Okay let's face it, most of us are conscientious enough to flip the switch when we're done using our electrical appliances. But, there's more to saving energy than turning off the lights when you leave the room. Experts say we're wasting up to 10 percent of household power on "standby" loads. Now, that may sound like flight speak, but what they're saying is that clock radios, video displays, chargers, timers, and plug-ins of all varieties are using energy even when they're not "on". What to do? Other than shutting them down or unplugging the nasty culprits, you can look for Energy Star rated appliances for starters. In California, you have to— no way around it. The law there now states that no television or DVD player can have a standby demand of more than 3 watts. Granted, some are screaming for 1 watt maximums, but that debate can rage on while we all figure out if it's even possible. For now, push the debate to the floor—ask appliance salespeople what the standby load it, check around the house for how many appliances stand in wait for you, unplug where you can, shut off if possible, and stay current on the topic. New appliances are on the horizon—we just need to ask for them.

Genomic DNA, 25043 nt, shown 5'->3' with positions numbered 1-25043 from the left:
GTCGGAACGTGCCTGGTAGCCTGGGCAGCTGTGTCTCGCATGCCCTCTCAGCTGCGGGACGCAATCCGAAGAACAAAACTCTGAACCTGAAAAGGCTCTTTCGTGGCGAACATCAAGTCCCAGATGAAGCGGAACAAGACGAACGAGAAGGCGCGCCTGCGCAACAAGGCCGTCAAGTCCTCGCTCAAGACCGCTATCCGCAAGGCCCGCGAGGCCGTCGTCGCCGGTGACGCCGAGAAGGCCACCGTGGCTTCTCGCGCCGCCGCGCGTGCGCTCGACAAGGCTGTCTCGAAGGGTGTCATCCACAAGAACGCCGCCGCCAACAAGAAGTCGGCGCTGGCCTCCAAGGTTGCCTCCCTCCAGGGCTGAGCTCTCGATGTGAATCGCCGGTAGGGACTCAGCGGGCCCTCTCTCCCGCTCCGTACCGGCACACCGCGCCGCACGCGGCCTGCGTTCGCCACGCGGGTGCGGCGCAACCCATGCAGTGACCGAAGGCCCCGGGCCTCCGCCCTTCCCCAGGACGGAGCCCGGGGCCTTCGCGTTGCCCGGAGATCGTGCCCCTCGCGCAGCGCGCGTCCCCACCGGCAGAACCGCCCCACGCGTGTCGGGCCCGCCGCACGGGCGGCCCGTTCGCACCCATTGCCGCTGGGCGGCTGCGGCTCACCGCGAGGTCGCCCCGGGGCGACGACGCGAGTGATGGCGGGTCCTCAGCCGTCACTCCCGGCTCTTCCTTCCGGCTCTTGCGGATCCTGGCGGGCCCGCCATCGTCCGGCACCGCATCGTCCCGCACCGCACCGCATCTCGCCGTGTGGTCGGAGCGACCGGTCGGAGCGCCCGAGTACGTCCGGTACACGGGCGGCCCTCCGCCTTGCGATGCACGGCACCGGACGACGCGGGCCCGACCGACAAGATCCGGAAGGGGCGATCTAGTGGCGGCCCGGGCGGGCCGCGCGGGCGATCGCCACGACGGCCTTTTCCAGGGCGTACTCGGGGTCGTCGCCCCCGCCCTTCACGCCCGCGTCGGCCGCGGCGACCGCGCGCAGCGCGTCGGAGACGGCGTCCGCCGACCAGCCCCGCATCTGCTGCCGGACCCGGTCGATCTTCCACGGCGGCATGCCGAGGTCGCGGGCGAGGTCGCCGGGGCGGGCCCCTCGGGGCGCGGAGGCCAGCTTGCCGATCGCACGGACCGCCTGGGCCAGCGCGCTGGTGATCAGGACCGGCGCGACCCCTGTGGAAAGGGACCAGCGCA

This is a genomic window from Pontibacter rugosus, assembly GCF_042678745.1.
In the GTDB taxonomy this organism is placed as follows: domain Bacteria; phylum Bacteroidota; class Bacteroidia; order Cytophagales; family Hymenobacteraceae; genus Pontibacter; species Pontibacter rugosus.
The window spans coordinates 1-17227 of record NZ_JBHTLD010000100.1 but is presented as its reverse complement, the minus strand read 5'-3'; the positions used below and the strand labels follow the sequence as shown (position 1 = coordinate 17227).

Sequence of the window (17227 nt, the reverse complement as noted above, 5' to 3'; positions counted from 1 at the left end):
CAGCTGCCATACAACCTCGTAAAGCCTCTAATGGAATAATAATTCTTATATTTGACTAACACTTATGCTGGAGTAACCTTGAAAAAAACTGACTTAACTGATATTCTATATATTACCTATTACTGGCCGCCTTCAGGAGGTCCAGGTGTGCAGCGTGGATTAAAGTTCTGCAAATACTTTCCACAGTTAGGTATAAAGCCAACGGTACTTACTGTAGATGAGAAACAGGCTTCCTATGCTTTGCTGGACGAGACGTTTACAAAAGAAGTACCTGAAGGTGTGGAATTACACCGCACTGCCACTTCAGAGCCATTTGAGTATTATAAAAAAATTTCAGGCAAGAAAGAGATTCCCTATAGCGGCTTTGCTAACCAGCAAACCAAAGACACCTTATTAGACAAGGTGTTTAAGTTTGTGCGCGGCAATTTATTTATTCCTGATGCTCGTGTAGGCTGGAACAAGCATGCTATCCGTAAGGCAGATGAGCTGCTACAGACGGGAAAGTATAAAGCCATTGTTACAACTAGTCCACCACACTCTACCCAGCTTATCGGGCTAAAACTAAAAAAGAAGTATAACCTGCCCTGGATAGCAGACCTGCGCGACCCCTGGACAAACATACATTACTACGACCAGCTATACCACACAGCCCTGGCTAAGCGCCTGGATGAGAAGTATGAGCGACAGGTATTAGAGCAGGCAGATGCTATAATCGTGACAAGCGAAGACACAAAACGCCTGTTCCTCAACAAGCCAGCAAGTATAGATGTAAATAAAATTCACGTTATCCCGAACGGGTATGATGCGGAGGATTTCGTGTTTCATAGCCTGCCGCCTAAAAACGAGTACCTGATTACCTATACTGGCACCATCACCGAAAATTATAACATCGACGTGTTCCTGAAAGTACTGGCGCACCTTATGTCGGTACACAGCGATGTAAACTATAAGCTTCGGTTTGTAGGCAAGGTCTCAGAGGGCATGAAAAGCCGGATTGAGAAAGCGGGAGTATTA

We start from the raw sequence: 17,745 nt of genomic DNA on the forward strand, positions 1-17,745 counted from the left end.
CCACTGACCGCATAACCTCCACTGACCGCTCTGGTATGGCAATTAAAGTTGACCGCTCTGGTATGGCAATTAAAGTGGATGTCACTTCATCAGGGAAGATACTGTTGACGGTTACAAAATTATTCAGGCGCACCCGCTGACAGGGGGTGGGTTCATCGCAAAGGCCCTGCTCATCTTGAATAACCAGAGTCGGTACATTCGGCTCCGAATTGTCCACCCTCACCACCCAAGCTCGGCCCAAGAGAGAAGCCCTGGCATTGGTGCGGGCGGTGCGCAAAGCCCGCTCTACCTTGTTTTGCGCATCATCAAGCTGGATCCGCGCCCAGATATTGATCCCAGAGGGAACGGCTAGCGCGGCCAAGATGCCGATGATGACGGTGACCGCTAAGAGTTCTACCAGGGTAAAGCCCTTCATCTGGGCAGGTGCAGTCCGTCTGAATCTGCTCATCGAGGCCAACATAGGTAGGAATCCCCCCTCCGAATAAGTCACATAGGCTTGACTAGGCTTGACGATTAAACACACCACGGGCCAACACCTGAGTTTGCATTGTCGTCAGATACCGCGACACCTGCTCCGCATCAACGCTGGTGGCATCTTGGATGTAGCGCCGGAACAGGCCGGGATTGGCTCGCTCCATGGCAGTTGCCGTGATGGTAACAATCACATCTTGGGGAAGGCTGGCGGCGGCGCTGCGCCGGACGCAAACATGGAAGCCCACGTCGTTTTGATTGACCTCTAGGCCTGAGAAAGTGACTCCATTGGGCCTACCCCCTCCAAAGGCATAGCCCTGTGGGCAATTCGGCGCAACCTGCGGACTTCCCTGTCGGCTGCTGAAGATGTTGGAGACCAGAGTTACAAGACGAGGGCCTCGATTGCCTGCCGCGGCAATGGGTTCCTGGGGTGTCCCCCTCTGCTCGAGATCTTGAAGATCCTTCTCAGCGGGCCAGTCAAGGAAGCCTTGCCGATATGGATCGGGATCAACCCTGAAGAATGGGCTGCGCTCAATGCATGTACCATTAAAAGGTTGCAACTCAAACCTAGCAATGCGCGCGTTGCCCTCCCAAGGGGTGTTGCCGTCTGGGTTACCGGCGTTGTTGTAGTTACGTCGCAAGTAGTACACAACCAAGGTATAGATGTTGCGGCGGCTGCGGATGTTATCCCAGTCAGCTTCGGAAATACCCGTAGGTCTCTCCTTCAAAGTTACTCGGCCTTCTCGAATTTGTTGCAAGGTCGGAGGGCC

I like my morning routine, which includes a breakfast of oatmeal and tea. Five days a week you can count on me sitting down to this meal before heading out on the office commute. And on at least one of those days you can count on me turning around halfway, convinced that I’ve left one of the stove burners on. If you’re a family with small children, or if you suffer from the same cooktop amnesia that I do, you might want to consider a cooktop unit with “smart” technologies. Pan-sensing technology is one such feature that detects the presence of a pan—remove the pan and the burner shuts off; return the pan and the burner turns back on. Thermador, one company offering this technology in their cooktops, calls it "Zone Smart". Zone Smart cooktops can also sense the size of the pan and activate the appropriate heating elements, and they are offered in both gas and electric versions. Pan-sensing technologies will save you money by limiting activated elements to only what is necessary, and pan-detection features will ensure that you’ll never again be driving off to work in the morning wondering if you've left the cooktop on. Prices for smart cooktops vary (and I’ve only come across a couple companies offering such technology), but I’ve seen a 36” four-burner electric for $1400, and a 30” for $1200.